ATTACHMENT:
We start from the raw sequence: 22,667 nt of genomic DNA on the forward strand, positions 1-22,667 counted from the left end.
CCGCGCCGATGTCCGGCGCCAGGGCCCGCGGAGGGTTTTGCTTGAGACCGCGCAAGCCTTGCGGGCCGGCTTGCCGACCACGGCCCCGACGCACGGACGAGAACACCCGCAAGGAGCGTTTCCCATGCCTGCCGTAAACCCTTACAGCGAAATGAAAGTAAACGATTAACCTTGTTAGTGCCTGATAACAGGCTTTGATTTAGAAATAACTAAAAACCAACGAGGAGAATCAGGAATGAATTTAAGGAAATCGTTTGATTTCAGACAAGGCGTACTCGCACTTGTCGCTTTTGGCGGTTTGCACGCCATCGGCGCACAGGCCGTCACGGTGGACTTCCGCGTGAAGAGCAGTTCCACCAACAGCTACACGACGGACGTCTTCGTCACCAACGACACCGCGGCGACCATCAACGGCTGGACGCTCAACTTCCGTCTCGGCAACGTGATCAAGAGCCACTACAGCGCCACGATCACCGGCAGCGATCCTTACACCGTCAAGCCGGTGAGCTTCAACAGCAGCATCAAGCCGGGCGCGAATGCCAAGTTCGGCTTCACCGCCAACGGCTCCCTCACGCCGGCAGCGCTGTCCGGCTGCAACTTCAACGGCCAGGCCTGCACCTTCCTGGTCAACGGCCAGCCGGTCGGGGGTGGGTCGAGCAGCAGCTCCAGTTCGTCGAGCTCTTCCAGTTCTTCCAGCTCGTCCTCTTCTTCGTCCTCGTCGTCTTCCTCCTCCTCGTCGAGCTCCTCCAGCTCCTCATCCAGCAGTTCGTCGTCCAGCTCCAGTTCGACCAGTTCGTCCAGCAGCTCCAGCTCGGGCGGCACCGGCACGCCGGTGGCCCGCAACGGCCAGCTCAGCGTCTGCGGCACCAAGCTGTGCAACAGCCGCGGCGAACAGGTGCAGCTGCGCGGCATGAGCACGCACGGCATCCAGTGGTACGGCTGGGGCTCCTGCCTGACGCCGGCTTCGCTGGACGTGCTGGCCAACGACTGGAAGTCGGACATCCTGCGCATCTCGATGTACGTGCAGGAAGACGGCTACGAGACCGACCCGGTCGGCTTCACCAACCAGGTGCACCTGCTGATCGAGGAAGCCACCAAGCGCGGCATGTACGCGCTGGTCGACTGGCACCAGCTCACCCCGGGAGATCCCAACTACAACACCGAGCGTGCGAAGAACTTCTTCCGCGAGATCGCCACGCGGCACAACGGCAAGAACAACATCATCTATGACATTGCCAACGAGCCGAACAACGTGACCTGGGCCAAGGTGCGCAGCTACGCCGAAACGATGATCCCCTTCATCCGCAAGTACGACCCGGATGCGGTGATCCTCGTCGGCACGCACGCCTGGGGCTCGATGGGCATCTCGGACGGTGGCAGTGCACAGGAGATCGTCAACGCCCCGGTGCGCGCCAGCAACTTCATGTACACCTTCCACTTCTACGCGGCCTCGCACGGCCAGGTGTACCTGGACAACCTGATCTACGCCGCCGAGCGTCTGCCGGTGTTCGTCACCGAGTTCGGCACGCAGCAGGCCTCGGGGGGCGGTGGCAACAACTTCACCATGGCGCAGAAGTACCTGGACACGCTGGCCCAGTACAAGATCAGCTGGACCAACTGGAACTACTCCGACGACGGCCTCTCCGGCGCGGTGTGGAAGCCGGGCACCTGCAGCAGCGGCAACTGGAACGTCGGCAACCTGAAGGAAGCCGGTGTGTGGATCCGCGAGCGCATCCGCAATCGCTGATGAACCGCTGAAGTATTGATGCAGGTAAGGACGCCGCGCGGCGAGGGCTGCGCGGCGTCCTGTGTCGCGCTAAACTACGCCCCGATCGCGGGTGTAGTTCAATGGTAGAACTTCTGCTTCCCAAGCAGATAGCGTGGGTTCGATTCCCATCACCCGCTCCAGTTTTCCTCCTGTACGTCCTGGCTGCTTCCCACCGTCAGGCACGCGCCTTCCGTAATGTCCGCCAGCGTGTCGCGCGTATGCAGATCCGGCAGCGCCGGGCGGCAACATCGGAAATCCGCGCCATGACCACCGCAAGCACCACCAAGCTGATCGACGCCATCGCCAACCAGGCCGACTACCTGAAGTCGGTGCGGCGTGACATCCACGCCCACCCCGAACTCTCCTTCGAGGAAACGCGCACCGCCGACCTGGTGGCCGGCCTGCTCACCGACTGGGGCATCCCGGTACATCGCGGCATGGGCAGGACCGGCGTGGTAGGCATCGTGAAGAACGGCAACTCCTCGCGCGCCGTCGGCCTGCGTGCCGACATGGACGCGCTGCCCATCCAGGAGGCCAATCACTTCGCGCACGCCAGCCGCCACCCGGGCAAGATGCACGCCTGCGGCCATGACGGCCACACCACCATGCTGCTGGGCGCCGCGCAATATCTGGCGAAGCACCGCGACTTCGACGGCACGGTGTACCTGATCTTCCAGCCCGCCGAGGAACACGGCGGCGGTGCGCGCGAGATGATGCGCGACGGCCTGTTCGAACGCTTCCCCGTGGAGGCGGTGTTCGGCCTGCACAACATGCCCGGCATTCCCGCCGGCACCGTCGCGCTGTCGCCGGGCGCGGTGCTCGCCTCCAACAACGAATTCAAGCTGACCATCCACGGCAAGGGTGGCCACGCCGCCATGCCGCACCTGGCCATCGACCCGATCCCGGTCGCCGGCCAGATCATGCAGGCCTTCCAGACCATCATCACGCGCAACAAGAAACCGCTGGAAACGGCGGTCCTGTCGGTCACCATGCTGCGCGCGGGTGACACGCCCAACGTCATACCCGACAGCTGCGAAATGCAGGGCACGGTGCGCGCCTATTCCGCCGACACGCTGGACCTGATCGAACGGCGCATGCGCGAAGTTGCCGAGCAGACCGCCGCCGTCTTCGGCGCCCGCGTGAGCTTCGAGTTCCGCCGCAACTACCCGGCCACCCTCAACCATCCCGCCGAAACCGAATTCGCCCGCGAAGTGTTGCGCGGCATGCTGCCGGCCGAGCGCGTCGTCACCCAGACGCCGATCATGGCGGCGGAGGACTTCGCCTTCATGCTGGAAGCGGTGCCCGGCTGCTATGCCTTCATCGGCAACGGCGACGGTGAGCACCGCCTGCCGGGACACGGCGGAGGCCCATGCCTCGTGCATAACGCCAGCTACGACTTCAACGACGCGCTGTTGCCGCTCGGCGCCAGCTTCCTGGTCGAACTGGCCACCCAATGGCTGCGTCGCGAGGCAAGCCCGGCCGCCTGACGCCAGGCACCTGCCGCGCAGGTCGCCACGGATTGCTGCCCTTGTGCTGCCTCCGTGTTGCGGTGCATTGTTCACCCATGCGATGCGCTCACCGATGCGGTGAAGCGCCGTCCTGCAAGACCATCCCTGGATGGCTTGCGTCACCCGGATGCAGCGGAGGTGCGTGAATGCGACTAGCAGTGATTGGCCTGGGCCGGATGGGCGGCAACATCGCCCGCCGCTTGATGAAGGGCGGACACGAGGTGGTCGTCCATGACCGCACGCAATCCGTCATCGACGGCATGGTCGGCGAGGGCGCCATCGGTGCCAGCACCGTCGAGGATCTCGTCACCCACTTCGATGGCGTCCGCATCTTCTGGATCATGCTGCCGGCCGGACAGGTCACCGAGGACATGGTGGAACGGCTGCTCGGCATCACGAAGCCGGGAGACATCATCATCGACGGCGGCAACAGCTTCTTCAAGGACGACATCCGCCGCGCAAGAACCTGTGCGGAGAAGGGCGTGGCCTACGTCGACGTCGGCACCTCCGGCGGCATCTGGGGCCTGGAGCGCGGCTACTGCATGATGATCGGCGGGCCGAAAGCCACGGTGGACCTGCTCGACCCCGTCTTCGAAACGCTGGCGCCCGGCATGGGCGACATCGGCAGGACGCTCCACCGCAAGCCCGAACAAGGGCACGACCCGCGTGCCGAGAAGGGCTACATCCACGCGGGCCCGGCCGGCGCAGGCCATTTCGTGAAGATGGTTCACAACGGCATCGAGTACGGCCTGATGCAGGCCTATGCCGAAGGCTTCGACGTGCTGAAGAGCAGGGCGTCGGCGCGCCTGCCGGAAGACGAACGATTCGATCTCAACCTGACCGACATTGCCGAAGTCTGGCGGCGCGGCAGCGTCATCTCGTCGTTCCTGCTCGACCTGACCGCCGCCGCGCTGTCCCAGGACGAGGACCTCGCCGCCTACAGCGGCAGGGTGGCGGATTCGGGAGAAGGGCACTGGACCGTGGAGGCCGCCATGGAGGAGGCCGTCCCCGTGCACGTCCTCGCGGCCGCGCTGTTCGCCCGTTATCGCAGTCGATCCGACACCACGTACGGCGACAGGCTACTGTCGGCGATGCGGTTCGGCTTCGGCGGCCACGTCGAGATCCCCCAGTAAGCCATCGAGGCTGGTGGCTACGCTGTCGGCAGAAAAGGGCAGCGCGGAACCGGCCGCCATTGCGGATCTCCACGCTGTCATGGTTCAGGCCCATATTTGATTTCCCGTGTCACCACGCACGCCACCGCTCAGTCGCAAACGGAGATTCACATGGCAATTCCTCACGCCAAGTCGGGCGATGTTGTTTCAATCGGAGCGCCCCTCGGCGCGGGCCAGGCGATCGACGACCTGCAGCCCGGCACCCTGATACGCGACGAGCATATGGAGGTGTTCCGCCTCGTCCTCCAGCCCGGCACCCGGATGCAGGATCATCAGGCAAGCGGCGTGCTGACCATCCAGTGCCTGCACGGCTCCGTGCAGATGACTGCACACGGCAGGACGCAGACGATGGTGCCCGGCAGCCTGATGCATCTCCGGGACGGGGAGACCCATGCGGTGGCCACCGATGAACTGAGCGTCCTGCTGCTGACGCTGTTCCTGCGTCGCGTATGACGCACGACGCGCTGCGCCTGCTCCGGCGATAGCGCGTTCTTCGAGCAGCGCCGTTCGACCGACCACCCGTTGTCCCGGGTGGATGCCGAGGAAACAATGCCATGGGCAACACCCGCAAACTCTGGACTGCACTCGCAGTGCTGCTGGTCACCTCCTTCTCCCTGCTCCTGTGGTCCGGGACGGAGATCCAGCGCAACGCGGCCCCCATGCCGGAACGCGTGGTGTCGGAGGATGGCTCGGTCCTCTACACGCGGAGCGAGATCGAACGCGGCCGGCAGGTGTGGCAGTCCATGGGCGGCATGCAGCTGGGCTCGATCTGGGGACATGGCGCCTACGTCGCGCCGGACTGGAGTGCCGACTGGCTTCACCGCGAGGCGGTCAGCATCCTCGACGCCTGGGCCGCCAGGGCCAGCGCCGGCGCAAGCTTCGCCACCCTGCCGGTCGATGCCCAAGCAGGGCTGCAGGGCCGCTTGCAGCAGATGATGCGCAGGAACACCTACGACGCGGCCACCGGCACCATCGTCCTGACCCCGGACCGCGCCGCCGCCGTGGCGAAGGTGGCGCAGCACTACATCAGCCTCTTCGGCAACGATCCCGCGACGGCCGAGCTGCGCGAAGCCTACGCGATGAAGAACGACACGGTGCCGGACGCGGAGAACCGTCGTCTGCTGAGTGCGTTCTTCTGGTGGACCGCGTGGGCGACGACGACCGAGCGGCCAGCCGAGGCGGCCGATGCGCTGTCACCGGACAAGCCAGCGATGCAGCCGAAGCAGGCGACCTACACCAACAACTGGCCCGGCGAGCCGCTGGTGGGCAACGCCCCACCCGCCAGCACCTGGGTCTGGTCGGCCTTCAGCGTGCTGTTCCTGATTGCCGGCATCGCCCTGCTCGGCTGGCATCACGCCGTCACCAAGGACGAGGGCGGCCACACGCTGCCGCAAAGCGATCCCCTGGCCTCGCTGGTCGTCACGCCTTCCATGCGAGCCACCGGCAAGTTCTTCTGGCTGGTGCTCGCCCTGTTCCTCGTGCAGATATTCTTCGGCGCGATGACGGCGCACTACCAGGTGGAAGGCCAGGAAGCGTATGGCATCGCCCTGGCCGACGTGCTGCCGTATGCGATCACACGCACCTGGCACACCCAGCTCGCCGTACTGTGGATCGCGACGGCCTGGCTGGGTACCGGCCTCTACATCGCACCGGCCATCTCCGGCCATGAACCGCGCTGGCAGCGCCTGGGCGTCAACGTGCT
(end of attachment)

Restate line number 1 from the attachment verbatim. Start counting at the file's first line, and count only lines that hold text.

We start from the raw sequence: 22,667 nt of genomic DNA on the forward strand, positions 1-22,667 counted from the left end.